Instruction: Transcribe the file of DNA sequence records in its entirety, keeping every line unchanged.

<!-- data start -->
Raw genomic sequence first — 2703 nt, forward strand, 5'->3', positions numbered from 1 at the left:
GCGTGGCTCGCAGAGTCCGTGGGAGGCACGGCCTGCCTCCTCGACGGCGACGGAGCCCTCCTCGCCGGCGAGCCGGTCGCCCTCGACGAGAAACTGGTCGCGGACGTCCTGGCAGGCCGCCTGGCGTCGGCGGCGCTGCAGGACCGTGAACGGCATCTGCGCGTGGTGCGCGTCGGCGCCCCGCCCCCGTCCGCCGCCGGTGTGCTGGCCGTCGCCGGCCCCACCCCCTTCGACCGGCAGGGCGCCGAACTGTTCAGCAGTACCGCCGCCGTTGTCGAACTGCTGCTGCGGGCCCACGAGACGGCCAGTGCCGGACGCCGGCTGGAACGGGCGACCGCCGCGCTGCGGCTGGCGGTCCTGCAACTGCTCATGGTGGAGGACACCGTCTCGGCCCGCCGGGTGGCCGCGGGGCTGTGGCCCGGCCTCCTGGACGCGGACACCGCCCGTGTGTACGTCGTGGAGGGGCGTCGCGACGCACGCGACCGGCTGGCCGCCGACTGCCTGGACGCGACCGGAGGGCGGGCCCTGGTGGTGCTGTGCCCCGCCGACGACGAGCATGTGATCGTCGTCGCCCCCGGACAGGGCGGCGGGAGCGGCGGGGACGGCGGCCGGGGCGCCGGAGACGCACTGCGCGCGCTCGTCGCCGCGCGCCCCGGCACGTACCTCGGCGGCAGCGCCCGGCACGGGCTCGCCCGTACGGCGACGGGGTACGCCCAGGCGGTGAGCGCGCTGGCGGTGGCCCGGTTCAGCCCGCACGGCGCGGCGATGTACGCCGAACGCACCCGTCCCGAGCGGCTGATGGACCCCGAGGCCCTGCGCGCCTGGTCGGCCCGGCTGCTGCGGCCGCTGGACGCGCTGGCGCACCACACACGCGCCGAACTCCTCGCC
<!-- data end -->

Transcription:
Raw genomic sequence first — 2703 nt, forward strand, 5'->3', positions numbered from 1 at the left:
GCGTGGCTCGCAGAGTCCGTGGGAGGCACGGCCTGCCTCCTCGACGGCGACGGAGCCCTCCTCGCCGGCGAGCCGGTCGCCCTCGACGAGAAACTGGTCGCGGACGTCCTGGCAGGCCGCCTGGCGTCGGCGGCGCTGCAGGACCGTGAACGGCATCTGCGCGTGGTGCGCGTCGGCGCCCCGCCCCCGTCCGCCGCCGGTGTGCTGGCCGTCGCCGGCCCCACCCCCTTCGACCGGCAGGGCGCCGAACTGTTCAGCAGTACCGCCGCCGTTGTCGAACTGCTGCTGCGGGCCCACGAGACGGCCAGTGCCGGACGCCGGCTGGAACGGGCGACCGCCGCGCTGCGGCTGGCGGTCCTGCAACTGCTCATGGTGGAGGACACCGTCTCGGCCCGCCGGGTGGCCGCGGGGCTGTGGCCCGGCCTCCTGGACGCGGACACCGCCCGTGTGTACGTCGTGGAGGGGCGTCGCGACGCACGCGACCGGCTGGCCGCCGACTGCCTGGACGCGACCGGAGGGCGGGCCCTGGTGGTGCTGTGCCCCGCCGACGACGAGCATGTGATCGTCGTCGCCCCCGGACAGGGCGGCGGGAGCGGCGGGGACGGCGGCCGGGGCGCCGGAGACGCACTGCGCGCGCTCGTCGCCGCGCGCCCCGGCACGTACCTCGGCGGCAGCGCCCGGCACGGGCTCGCCCGTACGGCGACGGGGTACGCCCAGGCGGTGAGCGCGCTGGCGGTGGCCCGGTTCAGCCCGCACGGCGCGGCGATGTACGCCGAACGCACCCGTCCCGAGCGGCTGATGGACCCCGAGGCCCTGCGCGCCTGGTCGGCCCGGCTGCTGCGGCCGCTGGACGCGCTGGCGCACCACACACGCGCCGAACTCCTCGCC